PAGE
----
French Mum, humanitarian, restless explorer and doer on sabbatical in Cebu (Philippines): one Attila in each arm, I am exploring the “toddlers safe” corners of the region, while trying to keep some room for Me.
After 3 years in the Philippines, I have to admit it: Blue skies and white sandy beaches don’t get me high. I am definitely a city girl, the vibes of the capital are the most creative to me. I am craving for the intellectual stimulation and this unique feeling of solitude in the multitude.
Add a forest nearby and I will feel totally at home. Even in a Chinese speaking town like Taipei.
The Taiwanese capital has it all for me, the kids and hubby. Just follow the guides :
For the best food: Night markets
It’s not a legend: Taipei is a vegetarian paradise! We never ate in a restaurant because the street food was so varied and delicious. We only stopped a couple of times to those incredibly yummy (and cheap) vegetarian buffets. I never thought tofu could come in so many shapes and colours, and .. smell! Try the stinky toffu, it deserves its name.
In every corner of every street you ll be offered samples of food in front of shops. Make sure you visit the delicious Sugar and Spice on an empty stomach as they ll make you taste every single cookie and sweet you lay your eyes on !
There are also many non vege options. Pick up a night market and .. Bon Appetit:
For a Motherdaughter kind of day: Ximending !
For the ultimate kiddos/teenager shopping experience along pedestrian streets, best place for socks shopping and last but definitely not least : lying down while getting a shampoo massage in a beautiful Cafe Hair Salon! Here is a glimpse of what you’ll find there:
For a beautiful way to practice of mindfulness: visit a tea house
Taiwan is worldwide famous for its teas. We were brave enough to bring the kids along and to our uttmost surprise, they loved it as much (almost) as we did.
The ceremony itself is fascinating. We learnt how to serve and taste different flavors of tea in the historical Wistaria tea house. The whole family was mesmerized by the graceful ways of our host: how he set up the pots, guided us into our degustation.
You have to spend time in such a place to realise that “Tea allows people to settle into tranquility and, consequently, the tea space is the native land of contemplative thought, the home of inspiration”.
We tried this game with the kids: When you close your eyes and very gently sip your tea, what is the place that comes to your mind? the weather? the flavor?
Was it because of the ambiance of the tea house? the very special taste of the teas? they really loved this game and we’ve been playing it in every other tea house we visited. Never too young to practice mindfulness ..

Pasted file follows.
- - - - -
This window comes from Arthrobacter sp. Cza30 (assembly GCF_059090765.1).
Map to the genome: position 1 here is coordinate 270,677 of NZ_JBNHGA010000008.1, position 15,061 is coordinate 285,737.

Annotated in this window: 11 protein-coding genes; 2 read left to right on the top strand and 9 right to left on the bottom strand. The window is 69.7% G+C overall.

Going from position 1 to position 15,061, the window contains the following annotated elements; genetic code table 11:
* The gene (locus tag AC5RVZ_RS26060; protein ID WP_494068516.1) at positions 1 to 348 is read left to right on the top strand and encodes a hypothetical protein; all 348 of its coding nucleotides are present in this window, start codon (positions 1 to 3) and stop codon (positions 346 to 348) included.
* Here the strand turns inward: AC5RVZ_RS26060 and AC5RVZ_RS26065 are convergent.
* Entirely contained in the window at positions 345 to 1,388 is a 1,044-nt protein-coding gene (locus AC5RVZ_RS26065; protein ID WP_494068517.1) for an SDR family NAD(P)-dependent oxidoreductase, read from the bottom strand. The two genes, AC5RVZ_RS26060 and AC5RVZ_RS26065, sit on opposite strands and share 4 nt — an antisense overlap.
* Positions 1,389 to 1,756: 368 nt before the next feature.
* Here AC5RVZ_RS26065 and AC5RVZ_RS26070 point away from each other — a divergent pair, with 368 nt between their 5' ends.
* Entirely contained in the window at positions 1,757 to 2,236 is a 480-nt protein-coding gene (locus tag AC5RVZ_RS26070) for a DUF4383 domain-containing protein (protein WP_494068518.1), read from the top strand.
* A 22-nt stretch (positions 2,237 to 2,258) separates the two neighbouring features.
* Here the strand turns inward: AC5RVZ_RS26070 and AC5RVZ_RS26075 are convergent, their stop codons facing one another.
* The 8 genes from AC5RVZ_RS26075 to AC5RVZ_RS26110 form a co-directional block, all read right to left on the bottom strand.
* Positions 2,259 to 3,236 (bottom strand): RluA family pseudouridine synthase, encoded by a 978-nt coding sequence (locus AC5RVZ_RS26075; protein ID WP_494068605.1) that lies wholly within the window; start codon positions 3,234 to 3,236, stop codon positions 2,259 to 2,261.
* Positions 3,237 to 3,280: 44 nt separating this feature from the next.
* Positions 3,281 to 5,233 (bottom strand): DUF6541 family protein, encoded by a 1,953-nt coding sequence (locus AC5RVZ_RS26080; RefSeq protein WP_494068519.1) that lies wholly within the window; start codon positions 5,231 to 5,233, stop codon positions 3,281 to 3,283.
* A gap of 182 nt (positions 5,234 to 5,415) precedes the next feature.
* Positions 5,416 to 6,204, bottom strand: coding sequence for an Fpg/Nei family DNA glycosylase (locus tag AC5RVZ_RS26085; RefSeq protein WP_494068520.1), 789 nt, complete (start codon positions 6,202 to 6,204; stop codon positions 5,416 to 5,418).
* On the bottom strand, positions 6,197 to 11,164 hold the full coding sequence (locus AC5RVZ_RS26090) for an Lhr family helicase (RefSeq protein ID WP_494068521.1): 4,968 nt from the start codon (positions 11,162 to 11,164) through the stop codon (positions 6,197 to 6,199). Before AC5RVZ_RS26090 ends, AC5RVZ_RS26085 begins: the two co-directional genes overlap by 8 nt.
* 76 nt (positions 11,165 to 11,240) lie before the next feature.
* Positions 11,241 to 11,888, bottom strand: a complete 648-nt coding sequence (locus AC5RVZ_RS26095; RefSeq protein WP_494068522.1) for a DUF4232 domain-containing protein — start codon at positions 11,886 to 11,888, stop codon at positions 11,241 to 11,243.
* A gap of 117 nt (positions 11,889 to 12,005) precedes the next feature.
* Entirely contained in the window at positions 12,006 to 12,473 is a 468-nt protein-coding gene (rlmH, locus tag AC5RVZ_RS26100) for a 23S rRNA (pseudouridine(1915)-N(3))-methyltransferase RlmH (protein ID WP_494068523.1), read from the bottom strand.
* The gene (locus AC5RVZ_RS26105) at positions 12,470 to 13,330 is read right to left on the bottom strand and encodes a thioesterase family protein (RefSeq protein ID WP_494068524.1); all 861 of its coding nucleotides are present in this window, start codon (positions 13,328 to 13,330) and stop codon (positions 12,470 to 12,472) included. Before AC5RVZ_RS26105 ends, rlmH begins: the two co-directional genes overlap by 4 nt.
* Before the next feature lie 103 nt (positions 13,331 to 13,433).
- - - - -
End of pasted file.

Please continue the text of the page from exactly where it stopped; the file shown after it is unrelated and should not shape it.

4. and everywhere else
Just look up, down and sideways and you’ll feel like an explorator ..
If after all those adventures you still don’t feel sleepy, here is my ultimate favorite place in town: I love librairies especially when they are open 24/7, come with teas and coffees and we can pick book to read just anywhere. Like daughter ..
To travel to all those places, you can totally trust the public transportations. Although in a country where it is all written in Chinese, you d better get a local sim card! It gives you unlimited access to internet and you ll bless google maps! There is even a hotline that can be reached by dialing 1999 from any city phone, with transfer to an English operator available around the clock by dialling 0. All the taxi drivers we met were very eager to help, and used their phone to connect us to an English speaking center that would translate all our requests in Chinese to the driver. So helpful!
Even during rush hours, subways are incredibly clean, perfectly organised (people are really falling in line, a real cultural shock for a Parisian like me!) and any passenger will stand up to give his seat to children. Our Attilas were really treated like kings. Lovely detail: my kids hate it when strangers insist on taking selfies with them. In Taipei, it never happened.
Here is what a subway station looks like there:
We paid less than 20 US dollars for our 4 seats on the “hop on, hop off” double decker bus. 4 hours to visit the major tourist spots in the capital .. or enjoy the rest:
And taxis are everywhere. Far cheaper than in Europe, and the security obsessed Mum appreciated that the seatbelts are compulsory for everyone
Taipei ‘s sidewalks are very very large. You can rent a bike very easily to wander in town. Our kids are not tall enough, so we spend hours simply walking and exploring for hours .. Bon Voyage 🙂
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